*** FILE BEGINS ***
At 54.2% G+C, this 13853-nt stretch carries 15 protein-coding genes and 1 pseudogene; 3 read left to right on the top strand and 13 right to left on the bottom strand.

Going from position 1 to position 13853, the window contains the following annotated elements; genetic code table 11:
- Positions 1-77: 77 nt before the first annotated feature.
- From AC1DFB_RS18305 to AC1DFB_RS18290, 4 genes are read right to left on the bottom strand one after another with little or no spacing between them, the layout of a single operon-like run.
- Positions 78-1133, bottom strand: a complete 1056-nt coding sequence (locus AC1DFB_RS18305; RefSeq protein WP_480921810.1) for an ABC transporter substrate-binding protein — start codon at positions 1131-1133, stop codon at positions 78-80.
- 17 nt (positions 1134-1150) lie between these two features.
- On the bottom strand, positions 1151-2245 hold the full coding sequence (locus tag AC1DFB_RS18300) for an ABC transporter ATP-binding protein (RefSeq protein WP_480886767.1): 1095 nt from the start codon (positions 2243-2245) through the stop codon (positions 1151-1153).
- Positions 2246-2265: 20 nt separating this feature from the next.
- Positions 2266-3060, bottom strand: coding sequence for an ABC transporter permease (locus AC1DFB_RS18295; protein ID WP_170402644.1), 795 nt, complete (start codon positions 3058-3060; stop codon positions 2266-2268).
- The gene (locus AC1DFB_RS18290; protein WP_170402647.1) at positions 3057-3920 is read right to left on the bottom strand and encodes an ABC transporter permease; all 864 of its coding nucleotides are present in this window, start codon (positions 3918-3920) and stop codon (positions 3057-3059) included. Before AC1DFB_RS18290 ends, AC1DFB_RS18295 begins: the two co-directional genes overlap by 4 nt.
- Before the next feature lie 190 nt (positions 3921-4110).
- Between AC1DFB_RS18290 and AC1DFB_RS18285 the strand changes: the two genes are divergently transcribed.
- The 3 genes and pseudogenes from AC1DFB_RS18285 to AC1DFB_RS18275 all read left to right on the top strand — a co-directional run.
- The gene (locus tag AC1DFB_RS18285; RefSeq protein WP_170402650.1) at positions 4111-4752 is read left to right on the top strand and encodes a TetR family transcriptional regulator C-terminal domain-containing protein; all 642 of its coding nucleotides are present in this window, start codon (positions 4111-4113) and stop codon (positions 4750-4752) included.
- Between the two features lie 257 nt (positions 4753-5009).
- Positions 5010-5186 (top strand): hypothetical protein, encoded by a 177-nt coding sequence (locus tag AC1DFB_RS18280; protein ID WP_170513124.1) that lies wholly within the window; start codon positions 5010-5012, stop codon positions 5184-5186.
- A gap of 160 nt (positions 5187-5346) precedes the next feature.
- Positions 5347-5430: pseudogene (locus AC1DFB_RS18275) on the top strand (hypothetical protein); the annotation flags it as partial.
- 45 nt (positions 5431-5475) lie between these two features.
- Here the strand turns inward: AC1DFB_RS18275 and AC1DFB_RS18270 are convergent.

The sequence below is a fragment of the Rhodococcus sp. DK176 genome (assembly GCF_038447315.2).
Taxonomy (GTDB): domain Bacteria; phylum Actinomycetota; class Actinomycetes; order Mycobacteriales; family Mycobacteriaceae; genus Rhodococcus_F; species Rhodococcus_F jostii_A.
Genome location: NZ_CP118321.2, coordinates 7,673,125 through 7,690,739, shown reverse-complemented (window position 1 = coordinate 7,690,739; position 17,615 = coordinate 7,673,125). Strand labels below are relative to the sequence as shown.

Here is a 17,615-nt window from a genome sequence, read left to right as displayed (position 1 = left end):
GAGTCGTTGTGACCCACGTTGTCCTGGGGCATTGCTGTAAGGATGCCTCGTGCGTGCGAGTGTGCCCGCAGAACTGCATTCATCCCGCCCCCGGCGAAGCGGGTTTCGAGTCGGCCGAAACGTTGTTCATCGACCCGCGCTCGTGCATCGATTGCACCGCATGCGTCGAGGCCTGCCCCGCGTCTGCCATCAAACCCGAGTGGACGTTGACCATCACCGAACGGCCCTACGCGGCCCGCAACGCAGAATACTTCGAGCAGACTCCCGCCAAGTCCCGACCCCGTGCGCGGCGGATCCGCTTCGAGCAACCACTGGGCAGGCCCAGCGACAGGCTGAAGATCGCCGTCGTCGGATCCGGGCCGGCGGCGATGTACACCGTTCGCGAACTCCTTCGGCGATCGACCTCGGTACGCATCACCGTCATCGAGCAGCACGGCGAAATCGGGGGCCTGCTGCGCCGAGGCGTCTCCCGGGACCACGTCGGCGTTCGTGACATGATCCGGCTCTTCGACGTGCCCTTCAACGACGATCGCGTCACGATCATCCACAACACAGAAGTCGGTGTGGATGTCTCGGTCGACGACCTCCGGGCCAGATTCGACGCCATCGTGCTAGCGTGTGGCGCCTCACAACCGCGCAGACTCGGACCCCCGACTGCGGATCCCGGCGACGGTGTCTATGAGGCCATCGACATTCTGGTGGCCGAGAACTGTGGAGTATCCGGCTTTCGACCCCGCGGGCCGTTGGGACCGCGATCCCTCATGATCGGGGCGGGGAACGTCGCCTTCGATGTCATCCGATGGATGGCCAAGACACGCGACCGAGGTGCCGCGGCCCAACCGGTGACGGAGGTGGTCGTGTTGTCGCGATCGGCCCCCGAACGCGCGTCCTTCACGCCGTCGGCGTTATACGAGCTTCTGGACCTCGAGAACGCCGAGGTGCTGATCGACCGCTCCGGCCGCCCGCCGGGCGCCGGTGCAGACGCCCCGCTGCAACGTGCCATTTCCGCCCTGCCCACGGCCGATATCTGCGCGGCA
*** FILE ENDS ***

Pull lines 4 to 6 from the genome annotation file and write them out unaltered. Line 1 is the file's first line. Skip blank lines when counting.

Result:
- From AC1DFB_RS18305 to AC1DFB_RS18290, 4 genes are read right to left on the bottom strand one after another with little or no spacing between them, the layout of a single operon-like run.
- Positions 78-1133, bottom strand: a complete 1056-nt coding sequence (locus AC1DFB_RS18305; RefSeq protein WP_480921810.1) for an ABC transporter substrate-binding protein — start codon at positions 1131-1133, stop codon at positions 78-80.
- 17 nt (positions 1134-1150) lie between these two features.